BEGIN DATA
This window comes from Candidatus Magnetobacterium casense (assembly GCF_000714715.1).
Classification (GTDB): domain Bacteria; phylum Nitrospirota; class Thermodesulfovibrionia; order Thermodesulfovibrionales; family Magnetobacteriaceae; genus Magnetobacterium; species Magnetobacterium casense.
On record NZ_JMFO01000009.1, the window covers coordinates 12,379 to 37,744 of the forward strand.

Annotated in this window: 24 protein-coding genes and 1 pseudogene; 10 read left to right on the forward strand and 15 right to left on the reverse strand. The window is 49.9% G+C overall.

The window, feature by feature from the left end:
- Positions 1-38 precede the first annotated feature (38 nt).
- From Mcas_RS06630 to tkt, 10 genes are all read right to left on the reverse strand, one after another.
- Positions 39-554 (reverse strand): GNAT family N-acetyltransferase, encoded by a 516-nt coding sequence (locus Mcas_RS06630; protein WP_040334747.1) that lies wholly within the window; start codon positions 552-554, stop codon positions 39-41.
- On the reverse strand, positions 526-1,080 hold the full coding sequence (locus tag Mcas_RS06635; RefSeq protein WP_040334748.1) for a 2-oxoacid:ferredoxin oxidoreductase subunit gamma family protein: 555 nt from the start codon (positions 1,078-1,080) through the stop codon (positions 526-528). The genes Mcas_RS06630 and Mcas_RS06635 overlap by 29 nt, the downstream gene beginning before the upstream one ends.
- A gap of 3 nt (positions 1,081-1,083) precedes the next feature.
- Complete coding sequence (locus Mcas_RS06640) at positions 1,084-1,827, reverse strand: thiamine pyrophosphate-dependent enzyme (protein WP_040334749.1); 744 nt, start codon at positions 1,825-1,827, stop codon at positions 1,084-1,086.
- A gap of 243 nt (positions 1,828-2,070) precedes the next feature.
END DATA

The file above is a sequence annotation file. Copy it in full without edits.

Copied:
This window comes from Candidatus Magnetobacterium casense (assembly GCF_000714715.1).
Classification (GTDB): domain Bacteria; phylum Nitrospirota; class Thermodesulfovibrionia; order Thermodesulfovibrionales; family Magnetobacteriaceae; genus Magnetobacterium; species Magnetobacterium casense.
On record NZ_JMFO01000009.1, the window covers coordinates 12,379 to 37,744 of the forward strand.

Annotated in this window: 24 protein-coding genes and 1 pseudogene; 10 read left to right on the forward strand and 15 right to left on the reverse strand. The window is 49.9% G+C overall.

The window, feature by feature from the left end:
- Positions 1-38 precede the first annotated feature (38 nt).
- From Mcas_RS06630 to tkt, 10 genes are all read right to left on the reverse strand, one after another.
- Positions 39-554 (reverse strand): GNAT family N-acetyltransferase, encoded by a 516-nt coding sequence (locus Mcas_RS06630; protein WP_040334747.1) that lies wholly within the window; start codon positions 552-554, stop codon positions 39-41.
- On the reverse strand, positions 526-1,080 hold the full coding sequence (locus tag Mcas_RS06635; RefSeq protein WP_040334748.1) for a 2-oxoacid:ferredoxin oxidoreductase subunit gamma family protein: 555 nt from the start codon (positions 1,078-1,080) through the stop codon (positions 526-528). The genes Mcas_RS06630 and Mcas_RS06635 overlap by 29 nt, the downstream gene beginning before the upstream one ends.
- A gap of 3 nt (positions 1,081-1,083) precedes the next feature.
- Complete coding sequence (locus Mcas_RS06640) at positions 1,084-1,827, reverse strand: thiamine pyrophosphate-dependent enzyme (protein WP_040334749.1); 744 nt, start codon at positions 1,825-1,827, stop codon at positions 1,084-1,086.
- A gap of 243 nt (positions 1,828-2,070) precedes the next feature.